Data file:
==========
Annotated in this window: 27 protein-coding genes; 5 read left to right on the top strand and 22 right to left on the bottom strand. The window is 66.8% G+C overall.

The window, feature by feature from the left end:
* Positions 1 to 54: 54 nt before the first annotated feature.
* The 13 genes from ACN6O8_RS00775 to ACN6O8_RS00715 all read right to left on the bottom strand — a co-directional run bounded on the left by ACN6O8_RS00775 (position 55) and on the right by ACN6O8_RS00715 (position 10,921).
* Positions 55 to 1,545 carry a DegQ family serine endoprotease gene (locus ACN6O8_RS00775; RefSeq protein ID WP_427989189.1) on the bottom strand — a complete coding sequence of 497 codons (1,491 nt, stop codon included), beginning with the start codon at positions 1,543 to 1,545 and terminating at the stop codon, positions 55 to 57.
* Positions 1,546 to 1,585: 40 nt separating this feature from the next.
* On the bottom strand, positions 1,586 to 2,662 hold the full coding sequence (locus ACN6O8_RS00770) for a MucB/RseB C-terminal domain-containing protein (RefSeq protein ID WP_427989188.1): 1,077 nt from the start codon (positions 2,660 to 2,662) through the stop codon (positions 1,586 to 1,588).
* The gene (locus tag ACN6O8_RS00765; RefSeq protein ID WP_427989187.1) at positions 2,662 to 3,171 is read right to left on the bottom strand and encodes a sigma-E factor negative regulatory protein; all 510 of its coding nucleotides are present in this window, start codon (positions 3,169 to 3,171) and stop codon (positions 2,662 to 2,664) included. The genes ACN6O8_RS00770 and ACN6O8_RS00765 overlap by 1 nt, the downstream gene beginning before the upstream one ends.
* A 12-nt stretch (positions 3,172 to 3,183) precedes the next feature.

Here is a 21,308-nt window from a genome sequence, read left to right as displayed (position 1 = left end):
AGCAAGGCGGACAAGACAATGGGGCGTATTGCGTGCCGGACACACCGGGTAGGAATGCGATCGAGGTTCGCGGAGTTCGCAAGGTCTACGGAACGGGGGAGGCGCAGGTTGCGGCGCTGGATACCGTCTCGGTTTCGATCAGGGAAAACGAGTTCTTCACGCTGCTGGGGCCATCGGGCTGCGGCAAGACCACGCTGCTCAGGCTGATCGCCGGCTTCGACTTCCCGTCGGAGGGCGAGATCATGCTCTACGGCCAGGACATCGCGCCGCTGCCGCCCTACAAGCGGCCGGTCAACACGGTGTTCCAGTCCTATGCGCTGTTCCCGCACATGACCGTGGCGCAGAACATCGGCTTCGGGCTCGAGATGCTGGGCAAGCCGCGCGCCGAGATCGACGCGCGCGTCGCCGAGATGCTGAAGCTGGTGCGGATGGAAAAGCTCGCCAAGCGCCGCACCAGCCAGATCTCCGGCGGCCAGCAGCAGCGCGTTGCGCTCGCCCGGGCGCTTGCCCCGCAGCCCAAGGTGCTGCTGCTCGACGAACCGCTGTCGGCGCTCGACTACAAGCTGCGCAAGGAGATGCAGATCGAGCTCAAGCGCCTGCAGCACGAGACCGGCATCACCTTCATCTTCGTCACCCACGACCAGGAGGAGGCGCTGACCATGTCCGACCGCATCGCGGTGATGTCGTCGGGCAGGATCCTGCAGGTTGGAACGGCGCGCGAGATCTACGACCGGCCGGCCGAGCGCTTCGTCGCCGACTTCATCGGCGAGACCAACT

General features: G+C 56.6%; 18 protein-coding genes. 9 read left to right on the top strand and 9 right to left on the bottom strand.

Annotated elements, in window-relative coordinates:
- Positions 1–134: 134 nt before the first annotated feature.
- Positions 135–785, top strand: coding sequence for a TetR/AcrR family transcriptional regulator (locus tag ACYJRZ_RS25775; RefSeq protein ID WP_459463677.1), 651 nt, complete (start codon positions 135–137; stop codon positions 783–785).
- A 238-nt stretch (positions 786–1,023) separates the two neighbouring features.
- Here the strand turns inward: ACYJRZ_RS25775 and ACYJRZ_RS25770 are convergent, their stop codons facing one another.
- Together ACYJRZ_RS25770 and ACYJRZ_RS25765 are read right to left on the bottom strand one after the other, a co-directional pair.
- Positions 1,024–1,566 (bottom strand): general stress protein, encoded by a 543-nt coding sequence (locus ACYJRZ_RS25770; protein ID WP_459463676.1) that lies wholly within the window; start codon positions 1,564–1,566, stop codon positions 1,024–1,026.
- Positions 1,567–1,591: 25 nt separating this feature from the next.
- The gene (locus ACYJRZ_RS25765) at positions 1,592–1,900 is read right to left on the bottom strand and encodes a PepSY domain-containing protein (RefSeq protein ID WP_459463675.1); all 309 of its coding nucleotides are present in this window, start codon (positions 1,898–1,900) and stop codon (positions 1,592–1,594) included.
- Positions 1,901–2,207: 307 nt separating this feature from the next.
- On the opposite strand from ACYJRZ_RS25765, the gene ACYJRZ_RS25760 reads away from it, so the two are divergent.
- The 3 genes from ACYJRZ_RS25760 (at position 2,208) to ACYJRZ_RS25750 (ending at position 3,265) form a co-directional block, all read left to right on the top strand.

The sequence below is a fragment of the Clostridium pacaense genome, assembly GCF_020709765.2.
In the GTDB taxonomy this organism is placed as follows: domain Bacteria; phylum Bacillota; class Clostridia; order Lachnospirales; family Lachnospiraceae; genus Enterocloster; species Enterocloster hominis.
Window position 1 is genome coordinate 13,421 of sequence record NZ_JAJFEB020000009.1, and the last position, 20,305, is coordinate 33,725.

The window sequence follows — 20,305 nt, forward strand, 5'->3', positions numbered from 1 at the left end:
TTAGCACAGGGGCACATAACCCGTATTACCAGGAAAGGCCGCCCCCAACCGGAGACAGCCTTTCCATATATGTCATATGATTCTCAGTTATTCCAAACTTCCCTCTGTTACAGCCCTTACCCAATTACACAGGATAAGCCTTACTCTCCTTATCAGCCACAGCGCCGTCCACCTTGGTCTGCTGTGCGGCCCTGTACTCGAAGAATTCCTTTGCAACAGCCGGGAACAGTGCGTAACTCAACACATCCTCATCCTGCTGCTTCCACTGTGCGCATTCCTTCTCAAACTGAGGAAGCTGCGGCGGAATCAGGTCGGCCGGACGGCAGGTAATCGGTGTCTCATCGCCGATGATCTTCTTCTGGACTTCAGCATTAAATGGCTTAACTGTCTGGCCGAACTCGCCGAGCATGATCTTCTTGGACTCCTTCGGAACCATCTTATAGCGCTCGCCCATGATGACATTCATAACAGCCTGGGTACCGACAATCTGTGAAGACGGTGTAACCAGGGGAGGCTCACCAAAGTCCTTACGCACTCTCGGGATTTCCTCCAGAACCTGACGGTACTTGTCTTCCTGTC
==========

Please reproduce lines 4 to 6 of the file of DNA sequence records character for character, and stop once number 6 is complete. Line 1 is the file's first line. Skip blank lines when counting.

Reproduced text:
* The 13 genes from ACN6O8_RS00775 to ACN6O8_RS00715 all read right to left on the bottom strand — a co-directional run bounded on the left by ACN6O8_RS00775 (position 55) and on the right by ACN6O8_RS00715 (position 10,921).
* Positions 55 to 1,545 carry a DegQ family serine endoprotease gene (locus ACN6O8_RS00775; RefSeq protein ID WP_427989189.1) on the bottom strand — a complete coding sequence of 497 codons (1,491 nt, stop codon included), beginning with the start codon at positions 1,543 to 1,545 and terminating at the stop codon, positions 55 to 57.
* Positions 1,546 to 1,585: 40 nt separating this feature from the next.